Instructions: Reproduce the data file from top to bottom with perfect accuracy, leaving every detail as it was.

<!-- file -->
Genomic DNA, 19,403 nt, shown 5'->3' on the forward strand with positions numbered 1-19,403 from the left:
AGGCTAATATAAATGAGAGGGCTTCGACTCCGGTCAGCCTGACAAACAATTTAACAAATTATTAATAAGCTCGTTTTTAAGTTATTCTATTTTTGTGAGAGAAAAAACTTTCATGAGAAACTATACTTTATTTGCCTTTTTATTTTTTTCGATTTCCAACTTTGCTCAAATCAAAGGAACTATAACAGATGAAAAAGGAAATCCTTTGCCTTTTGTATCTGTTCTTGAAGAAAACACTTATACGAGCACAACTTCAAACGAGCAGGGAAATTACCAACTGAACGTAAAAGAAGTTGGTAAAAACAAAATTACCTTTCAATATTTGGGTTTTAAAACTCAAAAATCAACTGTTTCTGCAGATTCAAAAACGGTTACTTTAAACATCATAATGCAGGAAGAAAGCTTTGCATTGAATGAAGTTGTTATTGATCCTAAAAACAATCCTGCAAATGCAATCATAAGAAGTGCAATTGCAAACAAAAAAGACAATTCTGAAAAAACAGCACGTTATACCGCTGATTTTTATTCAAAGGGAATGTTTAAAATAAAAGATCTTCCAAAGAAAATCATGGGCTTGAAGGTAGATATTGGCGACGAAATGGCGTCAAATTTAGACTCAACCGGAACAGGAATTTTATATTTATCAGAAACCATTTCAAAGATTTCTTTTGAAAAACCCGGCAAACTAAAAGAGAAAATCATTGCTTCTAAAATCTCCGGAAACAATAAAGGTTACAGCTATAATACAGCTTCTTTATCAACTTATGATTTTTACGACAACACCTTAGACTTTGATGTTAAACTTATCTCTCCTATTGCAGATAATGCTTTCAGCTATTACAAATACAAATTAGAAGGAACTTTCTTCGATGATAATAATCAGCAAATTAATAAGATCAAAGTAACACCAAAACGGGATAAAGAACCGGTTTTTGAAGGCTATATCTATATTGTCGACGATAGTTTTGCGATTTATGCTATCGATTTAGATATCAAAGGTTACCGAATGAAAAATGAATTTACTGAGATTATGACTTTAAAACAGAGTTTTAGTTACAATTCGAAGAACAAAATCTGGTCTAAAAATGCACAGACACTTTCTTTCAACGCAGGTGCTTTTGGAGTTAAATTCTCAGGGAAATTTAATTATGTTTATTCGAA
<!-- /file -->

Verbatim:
Genomic DNA, 19,403 nt, shown 5'->3' on the forward strand with positions numbered 1-19,403 from the left:
AGGCTAATATAAATGAGAGGGCTTCGACTCCGGTCAGCCTGACAAACAATTTAACAAATTATTAATAAGCTCGTTTTTAAGTTATTCTATTTTTGTGAGAGAAAAAACTTTCATGAGAAACTATACTTTATTTGCCTTTTTATTTTTTTCGATTTCCAACTTTGCTCAAATCAAAGGAACTATAACAGATGAAAAAGGAAATCCTTTGCCTTTTGTATCTGTTCTTGAAGAAAACACTTATACGAGCACAACTTCAAACGAGCAGGGAAATTACCAACTGAACGTAAAAGAAGTTGGTAAAAACAAAATTACCTTTCAATATTTGGGTTTTAAAACTCAAAAATCAACTGTTTCTGCAGATTCAAAAACGGTTACTTTAAACATCATAATGCAGGAAGAAAGCTTTGCATTGAATGAAGTTGTTATTGATCCTAAAAACAATCCTGCAAATGCAATCATAAGAAGTGCAATTGCAAACAAAAAAGACAATTCTGAAAAAACAGCACGTTATACCGCTGATTTTTATTCAAAGGGAATGTTTAAAATAAAAGATCTTCCAAAGAAAATCATGGGCTTGAAGGTAGATATTGGCGACGAAATGGCGTCAAATTTAGACTCAACCGGAACAGGAATTTTATATTTATCAGAAACCATTTCAAAGATTTCTTTTGAAAAACCCGGCAAACTAAAAGAGAAAATCATTGCTTCTAAAATCTCCGGAAACAATAAAGGTTACAGCTATAATACAGCTTCTTTATCAACTTATGATTTTTACGACAACACCTTAGACTTTGATGTTAAACTTATCTCTCCTATTGCAGATAATGCTTTCAGCTATTACAAATACAAATTAGAAGGAACTTTCTTCGATGATAATAATCAGCAAATTAATAAGATCAAAGTAACACCAAAACGGGATAAAGAACCGGTTTTTGAAGGCTATATCTATATTGTCGACGATAGTTTTGCGATTTATGCTATCGATTTAGATATCAAAGGTTACCGAATGAAAAATGAATTTACTGAGATTATGACTTTAAAACAGAGTTTTAGTTACAATTCGAAGAACAAAATCTGGTCTAAAAATGCACAGACACTTTCTTTCAACGCAGGTGCTTTTGGAGTTAAATTCTCAGGGAAATTTAATTATGTTTATTCGAA